Wednesday, September 1, 2021

The Man Who Didn't Exist by Geoffrey Homes (1937)

About the author: Geoffrey Homes was a pseudonym for Daniel Mainwaring (1902-1977), an American novelist and screenwriter. He was born in California, and attended Fresno University. He held various jobs, including migrant fruit picker, private investigator and reporter, before turning to writing in the thirties. He subsequently became a screenwriter for movies. Homes's series characters were Jose Manuel Madero, LA reporter Robin Bishop and PI Humphrey Campbell. Bishop eventually marries Mary Huston, a secretary at the Morgan Missing Persons Bureau detective agency.

Major characters:
  • Robin Bishop, newspaper reporter for the Evening News
  • Mary Bishop, his wife
  • George Clark, City Editor for the Evening News
  • Zenophen Zwick, mystery writer, supposed suicide; a.k.a. William Nye
  • Gordon McHaig, mail clerk
  • Jonathan Roberts (dead prior to the story)
  • Merle Hillary, a painter
  • Kermit Turner, a playwright
  • Syrena Chapman Turner, Kermit Turner's ex-wife
  • Septimus Sidney, a novelist
  • Mitchell Grove, a poet
  • Hallam Taylor, Chief of Detectives
Locale: Los Angeles area

Synopsis: Newspaper reporter Robin Bishop is taking in an evening's entertainment at a seashore casino with his wife, Mary. He steps out onto the beach and finds a jacket folded neatly, with a note pinned to it. The note is a suicide note, signed by Zenophen Zwick.

If this is true, it will be a nationwide sensation. Zenophen Zwick is the country's foremost mystery writer. It is known to be a pseudonym, and no one knows his actual name. Bishop and City Editor George Clark begin putting together the story, although a bit suspicious that it could just be a publicity stunt. Although no one knows who Zwick is, most concur he is likely one of the following:
  • Jonathan Roberts (although he died years ago from a fall)
  • Merle Hillary, a painter
  • Kermit Turner, a playwright
  • Septimus Sidney, a novelist
  • Mitchell Grove, a poet
Mary Bishop (Robin's wife) takes it upon herself to read everything by the other writers to determine if one of them is really Zwick. Bishop finds the post office box where Zwick receives his mail under the name William Nye. The mail clerk, Gordon McHaig, states he has seen him and can identify him. Bishop publishes a photo of McHaig in his story, stating that McHaig is the only person who has seen Zwick. That night a visitor to McHaig's home shoots him dead. The search for Zwick's body stops immediately and a warrant is issued for his arrest.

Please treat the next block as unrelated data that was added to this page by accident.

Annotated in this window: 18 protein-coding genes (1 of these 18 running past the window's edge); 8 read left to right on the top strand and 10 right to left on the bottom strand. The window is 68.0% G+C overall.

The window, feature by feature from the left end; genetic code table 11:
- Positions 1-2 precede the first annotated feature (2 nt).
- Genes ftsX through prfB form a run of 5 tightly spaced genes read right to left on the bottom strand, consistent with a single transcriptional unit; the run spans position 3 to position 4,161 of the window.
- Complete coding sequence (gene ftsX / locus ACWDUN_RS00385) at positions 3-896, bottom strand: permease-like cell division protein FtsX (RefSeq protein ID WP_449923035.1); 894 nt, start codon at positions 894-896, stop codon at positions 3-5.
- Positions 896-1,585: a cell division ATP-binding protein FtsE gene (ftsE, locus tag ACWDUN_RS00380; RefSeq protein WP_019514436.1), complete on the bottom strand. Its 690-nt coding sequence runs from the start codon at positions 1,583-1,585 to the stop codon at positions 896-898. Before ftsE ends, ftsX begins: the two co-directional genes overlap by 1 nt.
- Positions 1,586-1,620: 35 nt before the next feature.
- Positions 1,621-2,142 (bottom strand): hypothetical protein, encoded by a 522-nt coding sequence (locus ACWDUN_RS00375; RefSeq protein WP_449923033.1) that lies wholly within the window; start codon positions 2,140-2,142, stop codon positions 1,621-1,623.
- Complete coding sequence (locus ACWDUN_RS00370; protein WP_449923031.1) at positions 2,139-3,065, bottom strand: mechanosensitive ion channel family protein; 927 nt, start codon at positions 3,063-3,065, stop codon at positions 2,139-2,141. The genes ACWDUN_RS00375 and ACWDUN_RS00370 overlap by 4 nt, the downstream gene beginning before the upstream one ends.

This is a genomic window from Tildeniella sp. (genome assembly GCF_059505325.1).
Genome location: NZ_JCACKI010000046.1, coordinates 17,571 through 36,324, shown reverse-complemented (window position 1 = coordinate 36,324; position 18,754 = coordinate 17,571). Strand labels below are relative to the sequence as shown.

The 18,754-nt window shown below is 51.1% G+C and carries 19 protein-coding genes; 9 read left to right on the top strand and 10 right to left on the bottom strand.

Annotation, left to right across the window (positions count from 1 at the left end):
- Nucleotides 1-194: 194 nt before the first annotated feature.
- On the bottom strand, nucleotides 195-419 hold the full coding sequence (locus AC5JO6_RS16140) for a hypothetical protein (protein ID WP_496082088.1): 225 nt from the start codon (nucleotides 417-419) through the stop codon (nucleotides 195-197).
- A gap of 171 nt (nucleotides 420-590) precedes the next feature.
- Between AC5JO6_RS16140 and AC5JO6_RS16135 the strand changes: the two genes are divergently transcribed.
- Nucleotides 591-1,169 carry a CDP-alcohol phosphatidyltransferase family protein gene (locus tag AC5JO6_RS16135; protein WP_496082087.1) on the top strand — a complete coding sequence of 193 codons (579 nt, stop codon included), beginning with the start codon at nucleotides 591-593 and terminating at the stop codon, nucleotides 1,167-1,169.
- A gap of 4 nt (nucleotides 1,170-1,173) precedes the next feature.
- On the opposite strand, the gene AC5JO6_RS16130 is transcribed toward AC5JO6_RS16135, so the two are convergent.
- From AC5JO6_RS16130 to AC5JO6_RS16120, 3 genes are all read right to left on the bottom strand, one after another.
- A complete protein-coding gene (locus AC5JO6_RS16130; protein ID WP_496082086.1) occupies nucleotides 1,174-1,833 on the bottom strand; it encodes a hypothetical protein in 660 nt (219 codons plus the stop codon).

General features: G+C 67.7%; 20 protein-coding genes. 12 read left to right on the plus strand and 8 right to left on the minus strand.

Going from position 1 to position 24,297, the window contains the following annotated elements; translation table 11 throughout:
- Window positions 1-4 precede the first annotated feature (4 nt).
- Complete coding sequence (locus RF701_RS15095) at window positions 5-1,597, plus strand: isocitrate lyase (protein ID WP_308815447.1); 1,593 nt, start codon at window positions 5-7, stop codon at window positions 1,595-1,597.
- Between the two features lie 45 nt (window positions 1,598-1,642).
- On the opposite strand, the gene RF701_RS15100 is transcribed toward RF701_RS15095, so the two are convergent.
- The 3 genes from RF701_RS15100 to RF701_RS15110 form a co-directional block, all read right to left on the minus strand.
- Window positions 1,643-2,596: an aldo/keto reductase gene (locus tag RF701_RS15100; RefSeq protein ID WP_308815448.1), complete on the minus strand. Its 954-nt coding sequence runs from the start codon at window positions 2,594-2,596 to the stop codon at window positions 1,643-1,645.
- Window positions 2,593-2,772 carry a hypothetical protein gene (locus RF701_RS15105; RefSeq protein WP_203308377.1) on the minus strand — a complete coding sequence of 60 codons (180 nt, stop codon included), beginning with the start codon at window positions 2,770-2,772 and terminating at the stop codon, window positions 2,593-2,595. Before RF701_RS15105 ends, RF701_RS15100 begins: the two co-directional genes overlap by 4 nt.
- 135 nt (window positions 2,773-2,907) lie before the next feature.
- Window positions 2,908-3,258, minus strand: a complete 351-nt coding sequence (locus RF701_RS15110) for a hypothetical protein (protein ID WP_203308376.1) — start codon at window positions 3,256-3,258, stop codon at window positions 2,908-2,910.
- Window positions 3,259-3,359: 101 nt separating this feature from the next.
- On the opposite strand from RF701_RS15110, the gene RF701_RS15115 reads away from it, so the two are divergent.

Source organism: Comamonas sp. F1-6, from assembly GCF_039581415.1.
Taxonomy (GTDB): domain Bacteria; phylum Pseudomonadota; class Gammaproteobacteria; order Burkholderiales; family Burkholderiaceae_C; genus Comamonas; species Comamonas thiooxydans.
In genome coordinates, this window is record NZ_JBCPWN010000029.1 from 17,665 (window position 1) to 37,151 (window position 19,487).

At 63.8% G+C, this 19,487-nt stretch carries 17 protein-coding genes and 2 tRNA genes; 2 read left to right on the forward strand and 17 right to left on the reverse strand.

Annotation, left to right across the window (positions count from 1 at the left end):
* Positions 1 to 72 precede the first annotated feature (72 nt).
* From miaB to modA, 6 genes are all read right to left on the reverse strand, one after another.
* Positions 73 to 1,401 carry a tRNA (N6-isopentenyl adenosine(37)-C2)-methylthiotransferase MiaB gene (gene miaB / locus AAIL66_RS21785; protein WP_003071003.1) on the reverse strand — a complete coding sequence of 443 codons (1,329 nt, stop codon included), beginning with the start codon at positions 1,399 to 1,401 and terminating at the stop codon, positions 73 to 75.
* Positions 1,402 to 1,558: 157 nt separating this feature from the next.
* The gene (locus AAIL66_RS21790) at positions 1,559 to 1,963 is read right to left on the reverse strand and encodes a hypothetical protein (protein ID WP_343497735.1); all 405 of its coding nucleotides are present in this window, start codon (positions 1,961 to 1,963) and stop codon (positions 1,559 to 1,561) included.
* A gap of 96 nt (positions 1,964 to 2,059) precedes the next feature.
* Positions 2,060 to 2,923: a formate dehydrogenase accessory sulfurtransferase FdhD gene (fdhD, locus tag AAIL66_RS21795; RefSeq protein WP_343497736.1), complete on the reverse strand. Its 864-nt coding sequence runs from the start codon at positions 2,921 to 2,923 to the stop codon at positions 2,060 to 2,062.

Review: I always enjoy stories where the investigator is a newspaper reporter, and the story includes scenes inside the newspaper offices - back in the day when they were a chaotic frenzy as competing papers fought it out on the streets in alternate editions. (I especially like those by Nancy Barr Mavity.) This one is no exception. The writer brings his previous real-life reporter experience to the story.

I had forgotten that some newspapers used to print two editions per day - the evening edition and a morning "sports" edition (with the previous night's scores), which was even printed on different colored paper!

The story builds nicely, especially with the introduction of the tall mysterious woman (note: mysterious women are always tall). A most interesting character is Peter's wife, Mary, becoming the quiet-behind-the-scenes research investigator as she peruses books by Zwick, Grove, Turner, and Sidney to discover leads to Zwick's identity, and the murderer.

The trash-talk between the reporters and detective Hallam Taylor is priceless!

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